Fr Stephen Redmond SJ talks to Pat Coyle about his life and vocation
A Stephen Redmond looks back over his 94 years, he counts his blessings: in the music that bubbles up inside him, in the love of parents and siblings, in countless friendships, in the roots he has in Donnybrook, Dublin and the opportunities for education.
His father looms large: a man of great moral courage and a promising GAA footballer who was headhunted for a Dublin team from his native Wexford (so “I owe my vocation to the GAA”) and became first a driver, then a manager for the Ballsbridge bakery.
With that promotion he moved house from Ringsend to Ballsbridge. His first marriage brought him two daughters and a son, who took good care of Stephen, the only child of the second marriage. Nora in particular was Stephen’s guardian and companion. He remembers one occasion in Herbert Park when their play was interrupted by the sound of heavy gunfire – Free State artillery pounding the Four Courts.
As Stephen grew, he would often walk with his father at the end of a working day, talking about what he had learned that day in Synge Street, his father happy to see Stephen getting the education that he had missed – but he was a great reader and collector of second-hand books. Stephen could lead you to the gateway in Herbert Park where he told his father that he was going to enter the Jesuits.
Both father and mother were happy and supportive of his vocation, and wept tears at his ordination in 1950. It had not been quite straightforward. The chaplain in UCD, where Stephen majored in history (a strong Leaving Cert had won him a scholarship to university), thought he should try the Benedictines, and it was possibly the example of his schoolmate Joe Veale that moved him towards the Jesuits.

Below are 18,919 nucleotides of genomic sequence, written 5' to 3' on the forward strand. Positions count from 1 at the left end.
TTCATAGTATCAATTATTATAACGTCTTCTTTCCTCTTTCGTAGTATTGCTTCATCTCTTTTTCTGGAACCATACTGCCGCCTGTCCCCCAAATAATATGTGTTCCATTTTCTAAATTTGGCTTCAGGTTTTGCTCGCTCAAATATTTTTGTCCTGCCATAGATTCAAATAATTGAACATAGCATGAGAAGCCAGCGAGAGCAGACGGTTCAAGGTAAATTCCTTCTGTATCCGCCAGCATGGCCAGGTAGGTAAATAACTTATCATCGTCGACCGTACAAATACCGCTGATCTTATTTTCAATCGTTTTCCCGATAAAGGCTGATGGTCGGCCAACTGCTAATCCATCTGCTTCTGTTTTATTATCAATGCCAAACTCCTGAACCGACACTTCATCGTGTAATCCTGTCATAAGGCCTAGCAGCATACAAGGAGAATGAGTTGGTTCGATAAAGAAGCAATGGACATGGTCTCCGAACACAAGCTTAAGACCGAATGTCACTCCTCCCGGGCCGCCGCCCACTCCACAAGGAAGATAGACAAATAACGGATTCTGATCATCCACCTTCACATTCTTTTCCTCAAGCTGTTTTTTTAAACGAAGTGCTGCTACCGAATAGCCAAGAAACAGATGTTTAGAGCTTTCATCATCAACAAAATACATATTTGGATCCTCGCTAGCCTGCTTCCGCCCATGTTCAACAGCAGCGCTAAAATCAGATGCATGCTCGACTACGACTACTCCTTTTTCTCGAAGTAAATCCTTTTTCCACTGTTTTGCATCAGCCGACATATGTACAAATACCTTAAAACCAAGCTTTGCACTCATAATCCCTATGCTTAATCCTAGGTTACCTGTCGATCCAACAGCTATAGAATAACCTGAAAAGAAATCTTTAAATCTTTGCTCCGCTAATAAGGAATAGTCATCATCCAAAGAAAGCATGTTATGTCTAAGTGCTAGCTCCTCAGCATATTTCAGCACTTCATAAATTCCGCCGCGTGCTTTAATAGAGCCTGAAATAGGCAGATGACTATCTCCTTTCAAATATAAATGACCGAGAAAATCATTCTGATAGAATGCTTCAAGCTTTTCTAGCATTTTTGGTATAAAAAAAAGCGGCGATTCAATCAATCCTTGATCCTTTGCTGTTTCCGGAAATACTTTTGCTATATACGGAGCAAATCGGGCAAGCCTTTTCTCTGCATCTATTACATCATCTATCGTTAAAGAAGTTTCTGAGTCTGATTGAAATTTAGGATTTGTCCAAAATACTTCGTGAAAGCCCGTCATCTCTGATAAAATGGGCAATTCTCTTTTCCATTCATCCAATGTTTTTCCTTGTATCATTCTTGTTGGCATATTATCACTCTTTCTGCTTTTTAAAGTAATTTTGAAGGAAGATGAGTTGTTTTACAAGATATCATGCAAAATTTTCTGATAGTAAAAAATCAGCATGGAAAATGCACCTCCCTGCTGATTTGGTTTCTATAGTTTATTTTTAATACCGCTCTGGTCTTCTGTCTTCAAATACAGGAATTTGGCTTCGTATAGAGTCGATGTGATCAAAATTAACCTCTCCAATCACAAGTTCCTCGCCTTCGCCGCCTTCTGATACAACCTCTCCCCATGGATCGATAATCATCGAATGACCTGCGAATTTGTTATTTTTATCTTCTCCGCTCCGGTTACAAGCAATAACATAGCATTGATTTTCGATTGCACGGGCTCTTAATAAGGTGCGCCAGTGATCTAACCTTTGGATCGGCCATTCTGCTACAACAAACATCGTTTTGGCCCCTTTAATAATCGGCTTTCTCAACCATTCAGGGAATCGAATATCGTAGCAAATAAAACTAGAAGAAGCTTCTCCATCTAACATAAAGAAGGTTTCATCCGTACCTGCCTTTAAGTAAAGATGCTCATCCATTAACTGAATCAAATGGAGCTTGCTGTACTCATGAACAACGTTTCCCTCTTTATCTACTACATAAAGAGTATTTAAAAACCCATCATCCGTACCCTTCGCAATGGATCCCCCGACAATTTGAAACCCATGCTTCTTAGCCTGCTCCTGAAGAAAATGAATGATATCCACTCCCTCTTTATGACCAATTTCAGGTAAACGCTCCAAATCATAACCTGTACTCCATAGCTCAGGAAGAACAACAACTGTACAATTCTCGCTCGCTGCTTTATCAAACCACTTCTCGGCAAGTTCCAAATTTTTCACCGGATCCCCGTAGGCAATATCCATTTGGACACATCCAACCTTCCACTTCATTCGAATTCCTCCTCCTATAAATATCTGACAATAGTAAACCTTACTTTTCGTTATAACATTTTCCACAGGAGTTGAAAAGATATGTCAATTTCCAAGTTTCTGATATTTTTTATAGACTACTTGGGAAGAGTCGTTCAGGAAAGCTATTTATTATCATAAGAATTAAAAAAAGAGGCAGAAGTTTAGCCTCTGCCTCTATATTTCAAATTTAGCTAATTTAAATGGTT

Apart from his impressive academic achievements, Stephen had learned – from a brilliant female teacher – to love and play music – the piano and singing. “I have music in my head and imagination,” he says. Nora would bring him to musicals in the Savoy cinema. Teaching English to young boys in Gonzaga he put music on the poems both of the great classics and of his own composition. His bucket list centres round music. He would like to make a CD of his piano compositions, though writing music is time-consuming and wearisome. He would love to see another staging of his musical about the Spiritual Exercises. It was first produced in Zambia, where it was broadcast by national radio and proved attractive to people who had some religion. “Now I look at my superiors with doglike eyes, hoping to produce it again,” he says.
One moment of national focus was the Eurovision Song Contest of 1968, when Fr Stephen’s Gleann na Smól was admitted to the final six by mistake, because an official in RTÉ misheard Song M as Song N.
Zambia influenced his rhythms and creativity. He went there to work in the noviciate, and found the music bubbling up inside him. He puts his musical vocation in a phrase: “I want to express the Christ fact in music and song.” After listening to Andrew Lloyd Webber’s Jesus Christ Superstar, Fr Stephen wrote a musical on the resurrection, in which Peter, Paul, Magdalene, Thomas and others sing their songs of witness. The audience in Zambia included the Prime Minister and the Papal Nuncio – “I must admit he slipped out for a cigarette at one stage,” he says.
Fr Stephen’s reflections are suffused with a sense of gratitude: for a pretty blissful childhood, surrounded by love; for the locality – Donnybrook – in which he is rooted and has spent most of his life; for Jesuit comrades and superiors who have shown him great kindness; for his many pupils in Ireland and Africa, who regard him with special affection.
He has seen a growth in personal freedom over the years, and had the great happiness of living through Vatican II, with all its ups and downs. On his only visit to Rome a local Jesuit told him that Paul VI, who inherited the Council from John XXIII, “was like a man on a bucking bronco”.
Fr Stephen’s legacy is already substantial; both in books published and in musical CDs. RTÉ has just given him a new CD which includes Gleann na Smol. He has written on the Faith and its witnesses, on the sacraments, the rosary, and on the Christian vocation: to share the humanity of Christ with its suffering, its ups and downs, and also to share his glory.
His head is still clear, and the music still bubbles, though the body is frail and needs lots of pills. It is lovely to see a man of 94 with such an appetite for things he still wants to do, a blessed bucket list.
*This article was first published by Irish Jesuit News, the newsletter of the Irish Jesuits province